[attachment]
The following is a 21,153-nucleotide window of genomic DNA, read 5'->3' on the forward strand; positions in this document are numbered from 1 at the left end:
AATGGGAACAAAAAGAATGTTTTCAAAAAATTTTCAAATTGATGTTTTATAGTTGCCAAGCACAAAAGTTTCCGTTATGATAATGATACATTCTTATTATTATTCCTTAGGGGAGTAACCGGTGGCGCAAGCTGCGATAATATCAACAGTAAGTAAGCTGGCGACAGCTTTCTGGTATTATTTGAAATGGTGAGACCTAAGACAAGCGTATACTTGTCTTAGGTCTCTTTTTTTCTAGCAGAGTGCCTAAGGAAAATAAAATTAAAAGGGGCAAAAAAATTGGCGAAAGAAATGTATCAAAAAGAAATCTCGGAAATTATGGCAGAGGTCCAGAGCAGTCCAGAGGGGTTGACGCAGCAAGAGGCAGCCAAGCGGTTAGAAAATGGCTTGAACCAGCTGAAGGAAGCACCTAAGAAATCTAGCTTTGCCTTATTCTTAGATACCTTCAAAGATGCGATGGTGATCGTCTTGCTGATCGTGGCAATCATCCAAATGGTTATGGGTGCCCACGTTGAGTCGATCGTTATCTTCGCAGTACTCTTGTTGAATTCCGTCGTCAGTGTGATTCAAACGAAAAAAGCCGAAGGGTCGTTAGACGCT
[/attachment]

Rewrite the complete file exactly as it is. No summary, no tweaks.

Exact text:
The following is a 21,153-nucleotide window of genomic DNA, read 5'->3' on the forward strand; positions in this document are numbered from 1 at the left end:
AATGGGAACAAAAAGAATGTTTTCAAAAAATTTTCAAATTGATGTTTTATAGTTGCCAAGCACAAAAGTTTCCGTTATGATAATGATACATTCTTATTATTATTCCTTAGGGGAGTAACCGGTGGCGCAAGCTGCGATAATATCAACAGTAAGTAAGCTGGCGACAGCTTTCTGGTATTATTTGAAATGGTGAGACCTAAGACAAGCGTATACTTGTCTTAGGTCTCTTTTTTTCTAGCAGAGTGCCTAAGGAAAATAAAATTAAAAGGGGCAAAAAAATTGGCGAAAGAAATGTATCAAAAAGAAATCTCGGAAATTATGGCAGAGGTCCAGAGCAGTCCAGAGGGGTTGACGCAGCAAGAGGCAGCCAAGCGGTTAGAAAATGGCTTGAACCAGCTGAAGGAAGCACCTAAGAAATCTAGCTTTGCCTTATTCTTAGATACCTTCAAAGATGCGATGGTGATCGTCTTGCTGATCGTGGCAATCATCCAAATGGTTATGGGTGCCCACGTTGAGTCGATCGTTATCTTCGCAGTACTCTTGTTGAATTCCGTCGTCAGTGTGATTCAAACGAAAAAAGCCGAAGGGTCGTTAGACGCT